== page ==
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Something occured to me recently about flowers, nectar and pollination. Once an insect takes the nectar from a flower, taking pollen with it; does the plant make more nectar and pollen for that particular flower? How often does that individual flower give more nectar and pollen for insects to take? Or does it happen just once?

It seems once the flower’s nectar has been taken, that is the end of that flower, there is no more. It dies. I had never thought of this before. I often see insect after insect visit the same flowers, but has there been anything for them to take? It seems, no. Once it is consumed, that is it.

However, we can help increase the flowering and therefore more nectar and pollen by deadheading dying flowers. This is a simple process of removing the dead flower heads, so that the plant will generate more flowers.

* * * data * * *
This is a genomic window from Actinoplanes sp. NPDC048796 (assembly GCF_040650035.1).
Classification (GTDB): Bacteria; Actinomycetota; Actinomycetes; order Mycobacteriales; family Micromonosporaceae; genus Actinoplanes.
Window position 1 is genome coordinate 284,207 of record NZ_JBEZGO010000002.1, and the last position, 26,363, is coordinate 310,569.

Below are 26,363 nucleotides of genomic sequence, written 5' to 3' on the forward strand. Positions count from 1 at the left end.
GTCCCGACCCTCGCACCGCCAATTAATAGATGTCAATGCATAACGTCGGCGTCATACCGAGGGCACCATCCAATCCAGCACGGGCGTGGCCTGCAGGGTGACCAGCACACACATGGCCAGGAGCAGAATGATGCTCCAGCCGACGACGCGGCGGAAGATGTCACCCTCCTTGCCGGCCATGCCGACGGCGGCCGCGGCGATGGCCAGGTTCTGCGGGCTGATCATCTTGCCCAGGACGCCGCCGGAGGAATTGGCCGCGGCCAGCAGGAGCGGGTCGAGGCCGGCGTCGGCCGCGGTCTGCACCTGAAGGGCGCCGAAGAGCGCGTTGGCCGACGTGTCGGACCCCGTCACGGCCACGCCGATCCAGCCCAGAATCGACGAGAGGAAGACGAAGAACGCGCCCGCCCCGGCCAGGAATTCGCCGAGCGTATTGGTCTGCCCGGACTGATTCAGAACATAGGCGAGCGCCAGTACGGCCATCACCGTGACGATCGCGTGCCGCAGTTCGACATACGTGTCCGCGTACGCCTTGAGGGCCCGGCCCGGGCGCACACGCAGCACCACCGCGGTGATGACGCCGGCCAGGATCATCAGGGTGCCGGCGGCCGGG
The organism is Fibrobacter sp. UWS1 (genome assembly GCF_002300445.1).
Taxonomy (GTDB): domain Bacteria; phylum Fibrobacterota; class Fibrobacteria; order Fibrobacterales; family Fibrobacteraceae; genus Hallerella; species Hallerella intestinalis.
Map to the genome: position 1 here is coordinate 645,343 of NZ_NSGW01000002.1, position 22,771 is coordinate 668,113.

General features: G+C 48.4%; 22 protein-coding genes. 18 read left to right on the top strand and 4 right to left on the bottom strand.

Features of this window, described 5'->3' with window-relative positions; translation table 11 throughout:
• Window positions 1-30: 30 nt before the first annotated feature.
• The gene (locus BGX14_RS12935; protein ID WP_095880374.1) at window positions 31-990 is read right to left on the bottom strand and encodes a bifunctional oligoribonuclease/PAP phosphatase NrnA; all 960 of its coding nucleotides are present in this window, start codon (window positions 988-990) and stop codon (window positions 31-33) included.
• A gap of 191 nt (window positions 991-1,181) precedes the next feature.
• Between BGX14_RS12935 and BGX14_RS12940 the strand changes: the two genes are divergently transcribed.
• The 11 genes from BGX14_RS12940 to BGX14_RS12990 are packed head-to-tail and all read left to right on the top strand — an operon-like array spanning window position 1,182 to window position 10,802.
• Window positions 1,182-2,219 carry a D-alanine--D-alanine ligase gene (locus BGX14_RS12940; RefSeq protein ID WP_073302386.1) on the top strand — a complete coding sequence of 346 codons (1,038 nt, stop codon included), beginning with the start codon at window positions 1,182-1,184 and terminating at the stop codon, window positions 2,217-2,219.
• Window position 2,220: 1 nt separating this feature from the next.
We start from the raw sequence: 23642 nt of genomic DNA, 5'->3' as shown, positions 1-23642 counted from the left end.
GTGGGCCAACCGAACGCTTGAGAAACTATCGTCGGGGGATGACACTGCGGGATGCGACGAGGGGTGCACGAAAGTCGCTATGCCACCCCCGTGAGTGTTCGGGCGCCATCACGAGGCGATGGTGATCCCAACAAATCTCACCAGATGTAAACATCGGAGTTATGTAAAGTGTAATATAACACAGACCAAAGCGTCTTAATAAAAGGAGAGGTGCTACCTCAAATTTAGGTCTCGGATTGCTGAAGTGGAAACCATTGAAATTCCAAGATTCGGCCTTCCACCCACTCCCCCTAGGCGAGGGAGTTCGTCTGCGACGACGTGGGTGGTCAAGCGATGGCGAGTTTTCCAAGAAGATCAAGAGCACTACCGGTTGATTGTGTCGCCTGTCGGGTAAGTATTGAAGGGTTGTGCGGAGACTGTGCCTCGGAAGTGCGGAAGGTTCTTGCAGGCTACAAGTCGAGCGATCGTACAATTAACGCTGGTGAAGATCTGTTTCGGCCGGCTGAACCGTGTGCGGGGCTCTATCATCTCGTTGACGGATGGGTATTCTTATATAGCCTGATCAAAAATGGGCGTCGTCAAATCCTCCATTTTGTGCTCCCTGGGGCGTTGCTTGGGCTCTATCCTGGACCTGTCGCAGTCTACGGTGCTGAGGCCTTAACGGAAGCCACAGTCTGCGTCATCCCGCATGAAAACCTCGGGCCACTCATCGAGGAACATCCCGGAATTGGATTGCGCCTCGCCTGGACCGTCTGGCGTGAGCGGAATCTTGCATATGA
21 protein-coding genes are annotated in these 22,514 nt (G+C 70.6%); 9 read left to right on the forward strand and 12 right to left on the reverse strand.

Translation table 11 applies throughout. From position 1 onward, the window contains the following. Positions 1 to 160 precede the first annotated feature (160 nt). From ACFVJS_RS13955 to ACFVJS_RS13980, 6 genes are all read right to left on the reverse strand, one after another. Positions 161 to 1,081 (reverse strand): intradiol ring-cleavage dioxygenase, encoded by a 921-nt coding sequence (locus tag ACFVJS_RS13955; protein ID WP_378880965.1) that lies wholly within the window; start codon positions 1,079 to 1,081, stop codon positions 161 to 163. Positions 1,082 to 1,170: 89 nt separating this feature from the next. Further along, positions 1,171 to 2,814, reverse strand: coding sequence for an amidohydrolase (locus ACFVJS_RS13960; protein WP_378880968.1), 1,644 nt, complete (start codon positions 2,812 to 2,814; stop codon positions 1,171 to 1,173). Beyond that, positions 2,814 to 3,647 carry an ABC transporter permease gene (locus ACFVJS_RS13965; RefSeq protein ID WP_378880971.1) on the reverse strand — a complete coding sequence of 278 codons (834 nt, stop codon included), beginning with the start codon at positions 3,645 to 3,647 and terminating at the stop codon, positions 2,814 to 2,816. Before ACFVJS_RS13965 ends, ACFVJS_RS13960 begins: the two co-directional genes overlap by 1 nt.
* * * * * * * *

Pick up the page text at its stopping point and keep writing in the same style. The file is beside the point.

I have added a link here to the Royal Horticultural Society, which gives advice on such things.


You may like to visit your own countries version of the RHS, as plants will differ in times and systems of deadheading. But please look into this and do it as and when you have time. It is worthwhile.



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